Levy’s (1999) thesis is not new. Rather, it draws upon perspectives of two bodies of literature that are often consulted to tackle the systemic diversity issue in higher education. One body of literature is essentially descriptive, attempting to track developments in private higher education. This literature usually depicts ample and expanding organizational diversity resulting from privatization (for example, Bowen et al., 1997; Cerych, 1995; Geiger, 1986, 1987; Pan & Wei, 1995; Zhou, 1995). The other body of literature, the ‘new institutionalism’, is essentially theoretical, attempting to identify, explain and predict developments within organizational fields. The new institutionalism highlights isomorphism, a process of convergence that yields similarities among organizations (for example, DiMaggio & Powell, 1983, 1991). According to Levy (1999), the contrast here is that the literature on private higher education more often depicts or assumes rational and free-choice dynamics that lead mostly to diversity, while the new institutionalism finds such dynamics exaggerated, inadequate, or otherwise misleading for depicting and explaining organizational configurations.

Levy (1999) notes further that important limitations mark the organizational diversity brought about by private higher education. He argues that privatization is often but not always about something different, innovative and rationally responsive to stated goals. He uses the new institutionalism’s core concept of isomorphism to illustrate why and how private higher education closely resembles public higher education, failing to add great diversity to the system. In his analysis, Levy basically follows DiMaggio and Powell’s (1983) formulation of isomorphism, which identifies three chief categories: coercive, mimetic and normative isomorphism. According to DiMaggio and Powell, coercive isomorphism results from pressure applied by cultural expectations and by other organizations on which the organization of interest is dependent. Mimetic isomorphism stems from uncertainty caused by poorly understood technologies, ambiguous goals and the symbolic environment. Normative isomorphism arises primarily from professionalization, involving two aspects of professionalization: the first is the homogenizing influence of established norms, and the second is the growth and elaboration of professional networks. To Levy (1999), two implications can be identified when isomorphism is related to contemporary higher education privatization, in terms of intersectoral (private resembling public) and intrasectoral (private emulating private) dynamics. First, isomorphism can inhibit the appearance of private characteristics within the public sector. Second, it can block the very emergence or subsequent growth of a separate private sector. The new institutionalism highlights evidence that organizations operate chiefly in routine, unreflective, constrained modes. These modes lead to extensive copying -- isomorphism.


Phases of Development of Private Higher Education in China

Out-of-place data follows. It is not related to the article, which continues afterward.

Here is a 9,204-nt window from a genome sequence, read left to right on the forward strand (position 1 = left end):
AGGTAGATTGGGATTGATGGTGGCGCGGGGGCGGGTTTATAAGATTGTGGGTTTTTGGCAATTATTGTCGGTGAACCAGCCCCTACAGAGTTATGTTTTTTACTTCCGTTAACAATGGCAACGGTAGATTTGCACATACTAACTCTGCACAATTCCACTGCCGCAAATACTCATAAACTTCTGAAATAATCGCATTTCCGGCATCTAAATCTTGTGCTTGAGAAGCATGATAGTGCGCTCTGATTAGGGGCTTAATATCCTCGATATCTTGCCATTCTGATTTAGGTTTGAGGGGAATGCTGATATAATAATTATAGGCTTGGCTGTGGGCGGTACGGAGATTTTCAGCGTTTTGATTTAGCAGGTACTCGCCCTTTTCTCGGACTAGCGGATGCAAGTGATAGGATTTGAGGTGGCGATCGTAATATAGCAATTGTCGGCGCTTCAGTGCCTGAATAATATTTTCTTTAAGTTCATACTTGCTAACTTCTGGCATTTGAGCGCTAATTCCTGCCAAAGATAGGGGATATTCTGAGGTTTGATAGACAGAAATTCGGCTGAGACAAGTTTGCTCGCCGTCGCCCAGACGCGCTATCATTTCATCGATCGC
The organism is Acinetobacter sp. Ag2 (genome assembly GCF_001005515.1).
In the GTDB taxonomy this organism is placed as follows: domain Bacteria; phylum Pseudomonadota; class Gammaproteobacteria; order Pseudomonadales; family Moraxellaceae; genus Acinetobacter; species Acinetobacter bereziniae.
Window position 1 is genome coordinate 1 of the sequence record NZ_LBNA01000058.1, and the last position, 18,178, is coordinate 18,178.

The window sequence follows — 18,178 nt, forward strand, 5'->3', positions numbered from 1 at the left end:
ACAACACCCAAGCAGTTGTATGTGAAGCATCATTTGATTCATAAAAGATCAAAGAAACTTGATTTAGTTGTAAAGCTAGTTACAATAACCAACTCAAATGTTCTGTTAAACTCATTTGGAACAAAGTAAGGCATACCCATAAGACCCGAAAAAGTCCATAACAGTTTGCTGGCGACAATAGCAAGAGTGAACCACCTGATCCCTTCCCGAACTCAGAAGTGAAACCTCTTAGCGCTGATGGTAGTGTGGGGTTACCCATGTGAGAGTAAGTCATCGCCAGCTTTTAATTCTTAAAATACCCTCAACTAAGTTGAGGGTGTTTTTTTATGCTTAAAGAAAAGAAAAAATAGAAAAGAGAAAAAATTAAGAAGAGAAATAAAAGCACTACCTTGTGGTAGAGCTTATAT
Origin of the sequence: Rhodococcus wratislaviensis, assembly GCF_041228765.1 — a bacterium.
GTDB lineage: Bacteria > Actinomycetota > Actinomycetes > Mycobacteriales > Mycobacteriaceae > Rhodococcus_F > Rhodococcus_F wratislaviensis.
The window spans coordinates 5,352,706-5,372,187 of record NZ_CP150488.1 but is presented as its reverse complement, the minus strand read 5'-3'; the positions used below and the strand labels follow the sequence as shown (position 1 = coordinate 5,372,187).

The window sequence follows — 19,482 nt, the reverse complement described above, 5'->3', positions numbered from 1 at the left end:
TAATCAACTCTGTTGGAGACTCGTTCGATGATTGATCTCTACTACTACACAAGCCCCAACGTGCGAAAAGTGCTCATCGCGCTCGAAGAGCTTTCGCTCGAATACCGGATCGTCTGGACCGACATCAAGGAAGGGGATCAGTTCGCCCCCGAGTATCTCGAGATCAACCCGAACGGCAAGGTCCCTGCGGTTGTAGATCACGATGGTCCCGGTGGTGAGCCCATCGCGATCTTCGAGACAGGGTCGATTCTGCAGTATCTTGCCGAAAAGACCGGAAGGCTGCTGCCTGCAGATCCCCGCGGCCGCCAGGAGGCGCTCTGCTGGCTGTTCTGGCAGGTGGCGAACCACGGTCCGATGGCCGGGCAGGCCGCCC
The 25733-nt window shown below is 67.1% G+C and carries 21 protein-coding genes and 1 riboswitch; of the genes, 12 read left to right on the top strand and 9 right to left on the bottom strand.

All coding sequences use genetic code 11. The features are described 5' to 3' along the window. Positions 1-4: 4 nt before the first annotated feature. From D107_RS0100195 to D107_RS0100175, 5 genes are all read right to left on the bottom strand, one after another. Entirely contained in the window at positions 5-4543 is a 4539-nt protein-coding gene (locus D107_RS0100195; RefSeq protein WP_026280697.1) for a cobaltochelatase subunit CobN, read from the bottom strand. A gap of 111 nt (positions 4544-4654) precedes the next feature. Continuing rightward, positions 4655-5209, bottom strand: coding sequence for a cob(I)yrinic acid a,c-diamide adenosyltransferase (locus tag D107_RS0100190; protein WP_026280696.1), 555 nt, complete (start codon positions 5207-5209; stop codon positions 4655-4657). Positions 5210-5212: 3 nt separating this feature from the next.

rivate education has existed in China through the centuries ever since the days of the Spring and Autumn periods (770 to 475 B.C.), and flourished in the Han Dynasty (206 B.C. to 220 A.D.). During the Tang Dynasty (619 to 907), while higher education institutions were maintained mainly by the government, private academies of learning (shuyuan) started to grow, and persisted all the way through to the late Qing period (1636 to 1911) (Ding & Liu, 1992; Yang & Peng, 1992). It is estimated that there were about twelve hundred such academies in the Ming period, and the number rose to over nineteen hundred academies by the Qing period (Chen et al., 1981).

Since the Opium War of the mid-1800s, private missionary schools and universities gradually arose all over China. By 1917, 80% of the total university student population were from missionary universities (China National Institute of Educational Science Research, 1995). Even in 1950, shortly after the founding of the People’s Republic of China, 77 of the total of 227 universities were private, holding over 40% of enrollments (Min, 1994). However, following in the footsteps of the Soviet model, all the private institutions of higher education were transformed into public ones by 1956, after the reorganization of universities and departments. With this, the long history of private higher education in China closed its first chapter, and Chinese citizens became accustomed to free education provided by the state sector. The second chapter of the new development of private higher education in China can be traced back to early the 1980s when China launched its economic reform.

The economic modernization drive has not only fostered the growth of a market economy but has also caused a structural change in education. Reform in educational structure started in the mid-1980s, reshuffling the monopolistic role of the state in provision of education. It has manifested a mix of private and public consumption (Cheng, 1995; Hayhoe, 1996; Mok, 1996). It is worth noting that, in China, the definition of a private institution is complex. It is extremely difficult to pinpoint exactly the difference between private and minban or people-run educational institutions. The term minban refers to institutions run by the non-state sector, including privately and collectively (such as a Democratic Party or other legally approved groups) owned institutions2. But very often, people use the terms ‘private’ and ‘minban’ interchangeably. Those working in privately-owned institutions tend to label their institutions as minban instead of private for the sake of ‘survival’: the former term has a nonprofit implication, and, in a society like China’s where there is a considerable asymmetry of information between providers and consumers of educational services, consumers can have greater trust in nonprofit organizations. In general, the new growth of private higher education in China in recent years can be divided into three different periods that outline the rise, rectification and development of private higher education from 1982 to the present.